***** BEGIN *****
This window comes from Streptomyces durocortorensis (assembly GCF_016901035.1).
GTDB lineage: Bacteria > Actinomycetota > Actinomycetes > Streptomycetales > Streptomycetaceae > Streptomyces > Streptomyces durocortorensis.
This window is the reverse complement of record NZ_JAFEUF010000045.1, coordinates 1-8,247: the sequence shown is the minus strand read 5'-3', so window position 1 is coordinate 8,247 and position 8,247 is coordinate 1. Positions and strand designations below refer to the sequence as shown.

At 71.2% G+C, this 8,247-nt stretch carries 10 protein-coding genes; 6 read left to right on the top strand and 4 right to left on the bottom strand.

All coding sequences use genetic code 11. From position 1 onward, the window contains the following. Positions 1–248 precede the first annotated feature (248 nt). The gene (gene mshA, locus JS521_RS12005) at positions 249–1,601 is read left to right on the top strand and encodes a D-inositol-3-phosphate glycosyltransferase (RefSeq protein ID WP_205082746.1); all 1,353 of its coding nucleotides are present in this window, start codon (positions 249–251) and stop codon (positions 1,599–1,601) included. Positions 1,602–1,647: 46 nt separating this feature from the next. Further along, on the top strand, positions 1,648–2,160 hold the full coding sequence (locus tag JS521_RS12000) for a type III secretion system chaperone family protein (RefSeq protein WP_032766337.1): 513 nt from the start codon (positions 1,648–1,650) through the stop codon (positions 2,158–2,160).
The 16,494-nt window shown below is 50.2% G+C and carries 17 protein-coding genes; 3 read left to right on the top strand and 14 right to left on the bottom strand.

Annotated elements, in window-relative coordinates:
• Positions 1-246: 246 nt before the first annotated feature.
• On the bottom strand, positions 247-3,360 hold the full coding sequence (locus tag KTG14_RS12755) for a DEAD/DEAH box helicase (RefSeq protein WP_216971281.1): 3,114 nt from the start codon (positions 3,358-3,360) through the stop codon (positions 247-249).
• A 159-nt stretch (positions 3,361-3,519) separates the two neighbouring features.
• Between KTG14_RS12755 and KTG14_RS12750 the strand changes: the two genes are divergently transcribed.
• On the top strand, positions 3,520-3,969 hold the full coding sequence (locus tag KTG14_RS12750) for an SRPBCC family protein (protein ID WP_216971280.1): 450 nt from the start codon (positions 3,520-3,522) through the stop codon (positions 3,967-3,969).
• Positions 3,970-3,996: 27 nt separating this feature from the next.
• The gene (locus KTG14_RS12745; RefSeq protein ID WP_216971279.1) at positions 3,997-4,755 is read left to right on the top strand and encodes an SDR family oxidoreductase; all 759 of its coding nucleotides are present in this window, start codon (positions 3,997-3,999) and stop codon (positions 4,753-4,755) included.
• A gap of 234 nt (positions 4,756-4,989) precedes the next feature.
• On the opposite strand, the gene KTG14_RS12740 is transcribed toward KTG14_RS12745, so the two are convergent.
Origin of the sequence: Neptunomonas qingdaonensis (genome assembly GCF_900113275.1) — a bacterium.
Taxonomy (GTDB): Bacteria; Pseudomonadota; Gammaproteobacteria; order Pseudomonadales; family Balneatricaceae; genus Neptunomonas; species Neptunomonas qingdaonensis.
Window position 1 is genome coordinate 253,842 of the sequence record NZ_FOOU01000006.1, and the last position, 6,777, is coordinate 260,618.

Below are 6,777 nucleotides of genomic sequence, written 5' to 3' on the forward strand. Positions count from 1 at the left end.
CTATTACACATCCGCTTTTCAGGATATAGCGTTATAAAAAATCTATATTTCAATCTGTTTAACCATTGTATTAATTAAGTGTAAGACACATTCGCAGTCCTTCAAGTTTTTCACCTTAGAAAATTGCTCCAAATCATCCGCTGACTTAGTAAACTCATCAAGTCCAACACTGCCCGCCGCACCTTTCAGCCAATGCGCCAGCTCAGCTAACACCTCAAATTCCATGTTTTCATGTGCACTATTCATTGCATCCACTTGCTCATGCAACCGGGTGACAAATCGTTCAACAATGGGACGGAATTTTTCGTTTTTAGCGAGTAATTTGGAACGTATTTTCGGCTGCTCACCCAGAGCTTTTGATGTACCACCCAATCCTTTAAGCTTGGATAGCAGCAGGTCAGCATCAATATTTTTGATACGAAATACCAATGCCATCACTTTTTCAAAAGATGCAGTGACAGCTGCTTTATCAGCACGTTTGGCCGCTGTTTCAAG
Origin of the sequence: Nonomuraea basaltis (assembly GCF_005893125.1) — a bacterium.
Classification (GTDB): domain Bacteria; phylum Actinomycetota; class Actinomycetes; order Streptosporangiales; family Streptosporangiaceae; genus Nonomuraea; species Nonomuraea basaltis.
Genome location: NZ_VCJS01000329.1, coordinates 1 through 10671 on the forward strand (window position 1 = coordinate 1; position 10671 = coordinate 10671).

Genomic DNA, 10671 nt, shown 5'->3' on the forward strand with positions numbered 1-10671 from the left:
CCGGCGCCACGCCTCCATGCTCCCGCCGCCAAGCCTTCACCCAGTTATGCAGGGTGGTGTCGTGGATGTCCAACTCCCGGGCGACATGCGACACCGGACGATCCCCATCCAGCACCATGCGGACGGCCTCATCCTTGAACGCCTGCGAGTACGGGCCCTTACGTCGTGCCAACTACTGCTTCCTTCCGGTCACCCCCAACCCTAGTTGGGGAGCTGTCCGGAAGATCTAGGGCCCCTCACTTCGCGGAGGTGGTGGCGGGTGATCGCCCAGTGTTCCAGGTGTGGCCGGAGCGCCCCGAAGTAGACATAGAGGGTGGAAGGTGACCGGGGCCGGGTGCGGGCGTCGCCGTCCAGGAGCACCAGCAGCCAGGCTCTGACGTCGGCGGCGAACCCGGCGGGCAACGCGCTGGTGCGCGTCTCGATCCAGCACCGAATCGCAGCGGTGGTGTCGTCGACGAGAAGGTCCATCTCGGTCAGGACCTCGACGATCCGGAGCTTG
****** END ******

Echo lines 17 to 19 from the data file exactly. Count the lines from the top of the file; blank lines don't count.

Origin of the sequence: Neptunomonas qingdaonensis (genome assembly GCF_900113275.1) — a bacterium.
Taxonomy (GTDB): Bacteria; Pseudomonadota; Gammaproteobacteria; order Pseudomonadales; family Balneatricaceae; genus Neptunomonas; species Neptunomonas qingdaonensis.
Window position 1 is genome coordinate 253,842 of the sequence record NZ_FOOU01000006.1, and the last position, 6,777, is coordinate 260,618.